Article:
The JCB’s Fellowship Program turns 50 this year, and the Library is celebrating with a reunion conference, June 7-10. For information about the Library itself, please visit our main website at www.jcbl.org.
In 1960, at its May 10 meeting, the Committee of Management of the John Carter Brown Library decided the time had come “to ask the advice of people who use the Library about ways to increase its value.” And so, in November of the same year representatives from the Library Associates, the faculty of Brown University, and “the world of scholarship” (including Bernard Bailyn and Edmund S. Morgan) came together to make recommendations for the Library’s future. Along with advice to improve the catalogue, renovate the basement, increase fundraising for acquisitions, sponsor conferences to “examine underdeveloped facets of the Early History of the Americas,” and publish more on the Library’s holdings, came the proposal to create “a series of Library Fellows” to “bring – on a short-term basis — a variety of scholars to work in the collection.”
Lloyd A. Brown and Joyce Ransome arrived less than two years later, one to study maps, the other to read the sermons by New England divines. They were followed by David Corkran III, Vsevolod Slessarev, and David B. Quinn in 1963-64; and by the end of the decade the Library had hosted 25 scholars in residence.
Four decades later we count close to 750 former JCB Fellows, and to mark the fiftieth anniversary of the program’s albeit modest beginnings, the Library is hosting a celebratory conference for June 7-10, 2012, on the elegantly simple theme of Robert Spiller’s contribution to the seminal 1960 gathering, “The Use of Old Sources in New Ways.” Given the obvious electronic strides since then, the online access to (almost all of) the Library’s “card” catalogue, the digitization of whole volumes in large parts of the collection, and the remote and free access to primary materials now afforded by these advances, what are some of the “new ways” that scholars and educators are using and will use the “old sources” – the unparalleled collection of books, maps, and manuscripts – in the JCB?
The conference will be an opportunity to reflect on the state of the questions in the areas of inquiry for which the Library is both widely and little known, a chance to consider methodologies and how they’ve been transformed by the digital turn and other less tangible developments, and an excuse just to bring together several generations and classes of JCB Fellows for good food, conversation, and fellowship.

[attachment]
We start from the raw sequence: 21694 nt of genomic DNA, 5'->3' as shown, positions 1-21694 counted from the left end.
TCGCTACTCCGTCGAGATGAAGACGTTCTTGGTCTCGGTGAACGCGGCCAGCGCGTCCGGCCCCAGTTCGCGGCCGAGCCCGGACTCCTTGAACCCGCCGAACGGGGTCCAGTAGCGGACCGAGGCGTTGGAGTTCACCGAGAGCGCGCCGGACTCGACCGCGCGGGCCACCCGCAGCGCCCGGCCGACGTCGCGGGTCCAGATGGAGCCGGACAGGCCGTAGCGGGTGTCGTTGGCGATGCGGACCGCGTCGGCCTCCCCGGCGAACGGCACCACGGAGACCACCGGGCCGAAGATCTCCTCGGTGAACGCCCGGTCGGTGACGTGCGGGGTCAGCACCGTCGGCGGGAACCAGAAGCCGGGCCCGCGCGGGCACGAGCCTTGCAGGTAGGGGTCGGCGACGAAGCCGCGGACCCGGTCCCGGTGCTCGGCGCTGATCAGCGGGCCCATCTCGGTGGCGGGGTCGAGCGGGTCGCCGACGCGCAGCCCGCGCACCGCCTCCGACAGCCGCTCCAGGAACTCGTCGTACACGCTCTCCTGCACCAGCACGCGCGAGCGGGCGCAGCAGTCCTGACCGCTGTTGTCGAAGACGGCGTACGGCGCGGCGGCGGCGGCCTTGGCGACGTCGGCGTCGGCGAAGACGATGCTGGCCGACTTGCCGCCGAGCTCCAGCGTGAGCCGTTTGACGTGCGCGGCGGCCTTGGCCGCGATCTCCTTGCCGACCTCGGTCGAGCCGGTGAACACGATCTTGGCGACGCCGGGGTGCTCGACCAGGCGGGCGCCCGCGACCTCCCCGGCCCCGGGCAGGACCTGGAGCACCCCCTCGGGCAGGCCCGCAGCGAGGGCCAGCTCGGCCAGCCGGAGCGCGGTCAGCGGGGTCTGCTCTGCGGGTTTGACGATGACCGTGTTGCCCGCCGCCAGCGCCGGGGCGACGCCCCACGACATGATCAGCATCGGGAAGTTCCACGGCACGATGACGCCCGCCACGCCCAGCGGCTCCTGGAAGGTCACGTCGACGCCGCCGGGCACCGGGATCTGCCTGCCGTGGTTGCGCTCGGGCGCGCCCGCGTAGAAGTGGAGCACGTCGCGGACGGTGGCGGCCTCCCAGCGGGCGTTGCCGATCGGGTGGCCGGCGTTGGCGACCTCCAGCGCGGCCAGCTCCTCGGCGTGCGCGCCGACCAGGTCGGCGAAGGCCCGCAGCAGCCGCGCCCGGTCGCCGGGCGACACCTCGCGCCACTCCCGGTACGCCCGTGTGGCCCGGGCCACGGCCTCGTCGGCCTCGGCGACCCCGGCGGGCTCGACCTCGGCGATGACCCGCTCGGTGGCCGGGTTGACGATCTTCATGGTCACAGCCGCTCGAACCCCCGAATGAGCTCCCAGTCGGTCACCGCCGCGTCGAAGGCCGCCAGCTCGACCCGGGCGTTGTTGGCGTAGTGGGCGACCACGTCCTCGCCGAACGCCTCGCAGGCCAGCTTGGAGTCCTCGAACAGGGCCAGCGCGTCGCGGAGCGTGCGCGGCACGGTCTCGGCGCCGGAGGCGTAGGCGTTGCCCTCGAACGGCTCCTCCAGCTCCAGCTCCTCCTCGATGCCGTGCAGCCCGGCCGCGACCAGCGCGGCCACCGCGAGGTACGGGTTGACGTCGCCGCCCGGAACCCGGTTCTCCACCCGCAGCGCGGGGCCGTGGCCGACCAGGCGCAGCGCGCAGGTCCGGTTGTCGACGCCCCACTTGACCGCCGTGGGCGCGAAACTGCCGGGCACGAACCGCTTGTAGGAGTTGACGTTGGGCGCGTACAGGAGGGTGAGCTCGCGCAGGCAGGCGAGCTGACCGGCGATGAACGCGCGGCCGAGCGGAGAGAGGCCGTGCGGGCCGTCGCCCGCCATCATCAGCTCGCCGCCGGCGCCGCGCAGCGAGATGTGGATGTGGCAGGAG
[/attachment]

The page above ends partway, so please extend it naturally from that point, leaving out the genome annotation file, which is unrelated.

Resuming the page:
The Conference could not have come together without the generous assistance of a volunteer committee of nineteen former fellows (listed below), working with Ted Widmer, Margot Nishimura, Val Andrews, Maureen O’Donnell, Leslie Tobias-Olsen (who designed the conference logo!), and the rest of the JCB staff, as well as the staff from the Office of Events and Conference Services, the Media Productions Group, and Media Services at Brown University.
Fellows’ 50th Anniversary Conference Planning Committee
(with year of fellowship and professional affiliation)
Edward “Ted” Andrews (2007-2008), Providence College, Dept. of History
Ralph Bauer (1996-1997; 2010-2011), University of Maryland, Dept. of English
Trevor G. Burnard (1995-1996), The University of Melbourne, Dept. of History
Joyce E. Chaplin (1997-1998), Harvard University, Dept. of History
Paul Cohen (2007-2008), University of Toronto, Dept. of History
Christian A. Crouch (2003-2004; 2010-2011), Bard College, Historical Studies
Jordana Dym (2011-2012), Skidmore College, Dept. of History; Director, Latin American Studies
Carlos Gálvez-Peña (2008-2009), College of William & Mary, Dept. of History
Karen B. Graubart (1997-1998; 2009-2010), University of Notre Dame, Dept. of History
Wim Klooster (1995-1996; 2006-2007), Clark University, Dept. of History
Kittiya Lee (2001-2002; 2011-2012), California State University, Los Angeles
Steve Mentz (2008-2009), St. John’s University, Dept. of English
Kenneth R. Mills (1995-1996; 2002-2003), University of Toronto, Dept. of History
Stella E. Nair (2001-2002; 2006-2007), University of California, Riverside, Dept. of History of Art
Janice Neri (2007-2008), Boise State University, Dept. of Art
Marcy Norton (1997-1998; 2010-2011), George Washington University, Dept. of History
Kathryn E. Sampeck (2008-2009), Illinois State University, Dept. of Sociology & Anthropology
Edward “Mac” Test (2009-2010), Boise State University, Dept. of English
Wil M. Verhoeven (2001-2002; 2010-2011), University of Groningen, The Netherlands, Dept. of American Studies